Wednesday, December 24, 2008

Merry Christmas, if that's your bag.

Well, have made it through the retail madness - sold books, and books, and a lot of my favourites, which is always nice. Also managed to "deliver" my novella to Keith Stevenson today, not too fond of it at the moment, but now, with some enforced distance ahead, I'm sure I'll be callous enough to cut and cut and make sensible in February. So, huzzah.

Just finished writing the jokes for the Christmas Crackers tomorrow. If any of you know me, well, you'll know how lame they are. They're of the bad pun variety, eg. Why did the Television have fingers? It was digital.

Yes, they're that bad!

Now, have yourself a merry and safe Christmas - if that's what you're into.

Saturday, December 20, 2008

A Rambling Retale

Christmas for retailers is utterly crazy, draining (a bit like the battle of Helms Deep, but with Christmas Wrap, and less armour) and actually rather nice.

I'm not ashamed to say that I've worked in retail(books) for around 14 years (except last year, when I was pretty much writing full-time) and the thing about Retail (and, in fact, any ostensibly service based industry*) is it tends to knock the edges off you a bit (in a good way). If you can't deal with people, then you really can't cut it over any length of time. You've got to love people or the job just won't work for you, because you see people at their best and worst.

I reckon most** people should work in a shop for a while. It's a very Zen like activity, and if it doesn't increase your sense of empathy, I'm not sure what will. Impatience, judgement, intolerance, even ego, all of it have to be put aside, or you're just going to be miserable. Over the years, I've seen people crumble because of these things. But, if you can let them go, without letting go of your dignity, it can be a very satisfying job.

There's this perception that shop assistants are just idiots, or bored teens. In, books at least, let me say, this just isn't true. I count myself very lucky to have worked with some of the most wonderful people in the book trade. Passionate, personable and patient. They're the best people to pass the time of day with, and they read, and they care about books, and they're bloody funny, and, if they didn't think that bookselling was worthwhile, well, there would be even less of a publishing industry than there is.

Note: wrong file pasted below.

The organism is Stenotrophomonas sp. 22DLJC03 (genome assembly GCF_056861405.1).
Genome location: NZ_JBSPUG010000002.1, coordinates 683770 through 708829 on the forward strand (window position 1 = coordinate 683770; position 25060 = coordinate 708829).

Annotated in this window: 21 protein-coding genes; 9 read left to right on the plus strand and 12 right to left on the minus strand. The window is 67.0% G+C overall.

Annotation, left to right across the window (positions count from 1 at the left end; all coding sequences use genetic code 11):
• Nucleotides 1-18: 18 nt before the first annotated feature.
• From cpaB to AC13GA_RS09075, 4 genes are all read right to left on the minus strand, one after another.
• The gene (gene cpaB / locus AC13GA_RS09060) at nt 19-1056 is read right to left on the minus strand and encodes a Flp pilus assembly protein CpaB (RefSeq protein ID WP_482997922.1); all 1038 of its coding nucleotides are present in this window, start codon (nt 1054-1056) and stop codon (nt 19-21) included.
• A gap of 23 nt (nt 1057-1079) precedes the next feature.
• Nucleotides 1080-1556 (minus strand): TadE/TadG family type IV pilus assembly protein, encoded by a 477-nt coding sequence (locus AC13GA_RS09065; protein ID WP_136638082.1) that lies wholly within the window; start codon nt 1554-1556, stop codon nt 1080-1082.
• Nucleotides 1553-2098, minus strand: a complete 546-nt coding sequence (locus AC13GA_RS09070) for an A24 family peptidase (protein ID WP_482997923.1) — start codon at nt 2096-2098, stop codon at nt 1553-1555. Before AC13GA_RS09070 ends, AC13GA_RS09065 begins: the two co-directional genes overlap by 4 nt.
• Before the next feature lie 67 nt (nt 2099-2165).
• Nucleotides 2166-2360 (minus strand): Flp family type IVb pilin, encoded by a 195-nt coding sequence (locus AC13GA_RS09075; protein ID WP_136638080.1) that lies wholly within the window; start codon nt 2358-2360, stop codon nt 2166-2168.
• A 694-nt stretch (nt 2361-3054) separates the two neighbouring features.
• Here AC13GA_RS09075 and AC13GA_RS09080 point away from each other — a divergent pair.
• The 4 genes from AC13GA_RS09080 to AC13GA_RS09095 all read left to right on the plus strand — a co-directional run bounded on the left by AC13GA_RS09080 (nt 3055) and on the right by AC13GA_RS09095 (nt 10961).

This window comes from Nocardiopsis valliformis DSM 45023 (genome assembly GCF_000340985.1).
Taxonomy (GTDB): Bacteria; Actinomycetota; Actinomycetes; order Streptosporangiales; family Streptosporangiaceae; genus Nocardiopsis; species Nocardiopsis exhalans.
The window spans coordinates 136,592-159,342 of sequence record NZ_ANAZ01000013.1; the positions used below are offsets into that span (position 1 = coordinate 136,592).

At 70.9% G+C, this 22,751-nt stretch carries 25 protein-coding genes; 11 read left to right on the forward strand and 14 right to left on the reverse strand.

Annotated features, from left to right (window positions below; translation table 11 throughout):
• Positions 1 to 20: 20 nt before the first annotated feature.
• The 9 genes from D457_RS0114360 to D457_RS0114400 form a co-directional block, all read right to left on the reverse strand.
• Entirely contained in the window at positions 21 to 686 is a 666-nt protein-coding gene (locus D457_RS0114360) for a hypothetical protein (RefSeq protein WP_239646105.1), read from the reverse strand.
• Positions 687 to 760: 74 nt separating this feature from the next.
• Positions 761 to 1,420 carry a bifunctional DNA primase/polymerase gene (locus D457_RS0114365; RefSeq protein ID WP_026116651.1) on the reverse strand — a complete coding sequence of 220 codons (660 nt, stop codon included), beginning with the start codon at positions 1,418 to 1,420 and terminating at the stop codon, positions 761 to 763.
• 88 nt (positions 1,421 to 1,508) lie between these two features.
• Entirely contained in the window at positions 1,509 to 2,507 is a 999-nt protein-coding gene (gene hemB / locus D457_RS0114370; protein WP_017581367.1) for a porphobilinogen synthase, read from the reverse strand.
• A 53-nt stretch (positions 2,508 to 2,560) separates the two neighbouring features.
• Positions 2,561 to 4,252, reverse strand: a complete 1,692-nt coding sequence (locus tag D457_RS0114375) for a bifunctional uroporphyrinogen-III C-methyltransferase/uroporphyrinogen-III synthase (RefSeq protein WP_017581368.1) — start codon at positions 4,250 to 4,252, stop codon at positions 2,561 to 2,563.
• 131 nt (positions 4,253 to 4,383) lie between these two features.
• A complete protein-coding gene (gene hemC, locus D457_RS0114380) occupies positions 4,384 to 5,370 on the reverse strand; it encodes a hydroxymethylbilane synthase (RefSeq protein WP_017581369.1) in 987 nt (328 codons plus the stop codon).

So, anyway, as I disappear into the madness that is a retail Christmas, I hope you all have a very wonderful, safe and happy holiday. And, if you work in a shop, well, there's only four more days (and nights) to go.

*and, who, ultimately, doesn't?ok, maybe some CEOs
**Though there are some people who just shouldn't.

Wednesday, December 17, 2008


It's been a rather disappointing year of movie watching. But I have to say that I really did enjoy Mongol. If you haven't seen it, and don't mind a bit of blood, I can't recommend it enough. It's a simple story, but a fascinating one, with some really bleak humour and nicely choreographed battle scenes.

It may be my favourite movie of the year - am certainly regretting not seeing it at the cinema.


I know I keep saying it. But the novella is almost done - one tiny scene to write, a wee bit-o-spit and polish and it's done*.

I really don't have a clue if it's any good, but some of my best writing is in there - I reckon - and the story holds together (if you don't look at it too closely) over its 21,000 words. And I love it and loathe it equally, which is just about how I feel about all my stuff. But I figure self loathing is an important element in any writer's make-up, `cause, geez, if I didn't have that I would have given up ages ago.

Watched the Unforgiven last night. Realized that I had never seen it before, and it wasn't half bad - though it's sound track dates it somewhat, or, maybe I'm just too much of a fan of those early Morricone Western Soundtracks.

Right then, back to the novella.

Oh, and the Bathroom is finished. Last thing was done today - looks pretty swish.

*except, no doubt, for a bit of extensive editing.

Monday, December 15, 2008

Long Day

It's been a long day. Starting with writing, and a problem with the plumbing in the bathroom, and ending with an unexpectedly long shift at work, (just got home in fact) the plumbing problem fixed perfectly, and a lovely draught of James Squire Golden Ale (which really is like drinking beery sunshine).

Funny though, it turned out to be one of the best days I've had in a while. That's the way it is with days, they wend and they wind and you never know where they're going to end up.

Got off the city cat in Toowong turned to look at the city and there, hovering over the skyline, was the most spectacular moon I've seen in a while - sure, she had a bite out of her, but she knew she was gorgeous and wasn't shy in showing off. Gotta love a moon like that.

Friday, December 12, 2008

Free Delivery

My Aurealis Award Shortlisted Story "Delivery" is now online at Cosmos, so you can experience it free. It's the only skiffy story I wrote last year, and it's got cool spaceships, science*, and everything. Check it out.

*pseudo and not so pseudo - I cribbed my storks** off an article I'd come across in New Scientist.